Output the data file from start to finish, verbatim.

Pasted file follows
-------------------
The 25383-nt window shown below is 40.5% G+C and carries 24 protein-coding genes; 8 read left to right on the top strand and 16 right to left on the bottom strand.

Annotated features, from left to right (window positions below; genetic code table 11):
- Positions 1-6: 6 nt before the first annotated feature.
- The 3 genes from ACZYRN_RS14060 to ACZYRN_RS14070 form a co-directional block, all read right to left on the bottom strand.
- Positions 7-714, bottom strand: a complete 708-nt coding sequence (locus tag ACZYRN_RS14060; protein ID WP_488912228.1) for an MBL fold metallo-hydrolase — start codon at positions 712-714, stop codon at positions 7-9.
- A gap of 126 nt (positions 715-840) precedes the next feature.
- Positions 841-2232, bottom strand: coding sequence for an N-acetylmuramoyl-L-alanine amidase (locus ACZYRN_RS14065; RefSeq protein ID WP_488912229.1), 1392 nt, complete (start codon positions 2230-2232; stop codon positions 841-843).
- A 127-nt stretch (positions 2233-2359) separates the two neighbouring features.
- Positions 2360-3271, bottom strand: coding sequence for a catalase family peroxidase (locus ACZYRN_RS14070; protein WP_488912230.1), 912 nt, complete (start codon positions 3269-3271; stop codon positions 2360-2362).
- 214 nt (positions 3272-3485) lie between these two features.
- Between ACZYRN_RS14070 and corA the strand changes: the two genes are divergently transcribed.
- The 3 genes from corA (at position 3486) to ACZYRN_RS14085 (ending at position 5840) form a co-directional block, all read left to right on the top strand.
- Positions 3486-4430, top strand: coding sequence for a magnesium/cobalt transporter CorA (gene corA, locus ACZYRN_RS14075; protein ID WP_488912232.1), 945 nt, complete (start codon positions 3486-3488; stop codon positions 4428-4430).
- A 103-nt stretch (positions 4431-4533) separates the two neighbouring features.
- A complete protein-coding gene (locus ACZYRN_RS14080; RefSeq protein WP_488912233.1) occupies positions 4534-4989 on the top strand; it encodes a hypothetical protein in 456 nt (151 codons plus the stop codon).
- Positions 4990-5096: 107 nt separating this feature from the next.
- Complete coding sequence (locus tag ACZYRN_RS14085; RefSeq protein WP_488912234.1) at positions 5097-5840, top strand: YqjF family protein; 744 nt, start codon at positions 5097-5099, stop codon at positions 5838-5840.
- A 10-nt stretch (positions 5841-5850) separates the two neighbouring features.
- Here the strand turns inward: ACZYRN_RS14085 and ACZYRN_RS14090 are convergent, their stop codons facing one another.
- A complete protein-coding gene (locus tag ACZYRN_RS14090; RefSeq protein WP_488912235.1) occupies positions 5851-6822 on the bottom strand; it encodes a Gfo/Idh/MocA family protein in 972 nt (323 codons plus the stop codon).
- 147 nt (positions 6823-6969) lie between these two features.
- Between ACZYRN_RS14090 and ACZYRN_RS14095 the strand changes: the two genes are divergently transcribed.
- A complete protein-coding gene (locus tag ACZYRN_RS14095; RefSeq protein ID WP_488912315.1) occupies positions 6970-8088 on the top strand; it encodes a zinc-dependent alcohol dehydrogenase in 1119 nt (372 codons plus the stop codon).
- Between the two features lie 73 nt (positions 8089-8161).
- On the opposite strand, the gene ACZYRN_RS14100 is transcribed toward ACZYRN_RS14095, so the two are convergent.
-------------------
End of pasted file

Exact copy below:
The 25383-nt window shown below is 40.5% G+C and carries 24 protein-coding genes; 8 read left to right on the top strand and 16 right to left on the bottom strand.

Annotated features, from left to right (window positions below; genetic code table 11):
- Positions 1-6: 6 nt before the first annotated feature.
- The 3 genes from ACZYRN_RS14060 to ACZYRN_RS14070 form a co-directional block, all read right to left on the bottom strand.
- Positions 7-714, bottom strand: a complete 708-nt coding sequence (locus tag ACZYRN_RS14060; protein ID WP_488912228.1) for an MBL fold metallo-hydrolase — start codon at positions 712-714, stop codon at positions 7-9.
- A gap of 126 nt (positions 715-840) precedes the next feature.
- Positions 841-2232, bottom strand: coding sequence for an N-acetylmuramoyl-L-alanine amidase (locus ACZYRN_RS14065; RefSeq protein ID WP_488912229.1), 1392 nt, complete (start codon positions 2230-2232; stop codon positions 841-843).
- A 127-nt stretch (positions 2233-2359) separates the two neighbouring features.
- Positions 2360-3271, bottom strand: coding sequence for a catalase family peroxidase (locus ACZYRN_RS14070; protein WP_488912230.1), 912 nt, complete (start codon positions 3269-3271; stop codon positions 2360-2362).
- 214 nt (positions 3272-3485) lie between these two features.
- Between ACZYRN_RS14070 and corA the strand changes: the two genes are divergently transcribed.
- The 3 genes from corA (at position 3486) to ACZYRN_RS14085 (ending at position 5840) form a co-directional block, all read left to right on the top strand.
- Positions 3486-4430, top strand: coding sequence for a magnesium/cobalt transporter CorA (gene corA, locus ACZYRN_RS14075; protein ID WP_488912232.1), 945 nt, complete (start codon positions 3486-3488; stop codon positions 4428-4430).
- A 103-nt stretch (positions 4431-4533) separates the two neighbouring features.
- A complete protein-coding gene (locus ACZYRN_RS14080; RefSeq protein WP_488912233.1) occupies positions 4534-4989 on the top strand; it encodes a hypothetical protein in 456 nt (151 codons plus the stop codon).
- Positions 4990-5096: 107 nt separating this feature from the next.
- Complete coding sequence (locus tag ACZYRN_RS14085; RefSeq protein WP_488912234.1) at positions 5097-5840, top strand: YqjF family protein; 744 nt, start codon at positions 5097-5099, stop codon at positions 5838-5840.
- A 10-nt stretch (positions 5841-5850) separates the two neighbouring features.
- Here the strand turns inward: ACZYRN_RS14085 and ACZYRN_RS14090 are convergent, their stop codons facing one another.
- A complete protein-coding gene (locus tag ACZYRN_RS14090; RefSeq protein WP_488912235.1) occupies positions 5851-6822 on the bottom strand; it encodes a Gfo/Idh/MocA family protein in 972 nt (323 codons plus the stop codon).
- 147 nt (positions 6823-6969) lie between these two features.
- Between ACZYRN_RS14090 and ACZYRN_RS14095 the strand changes: the two genes are divergently transcribed.
- A complete protein-coding gene (locus tag ACZYRN_RS14095; RefSeq protein ID WP_488912315.1) occupies positions 6970-8088 on the top strand; it encodes a zinc-dependent alcohol dehydrogenase in 1119 nt (372 codons plus the stop codon).
- Between the two features lie 73 nt (positions 8089-8161).
- On the opposite strand, the gene ACZYRN_RS14100 is transcribed toward ACZYRN_RS14095, so the two are convergent.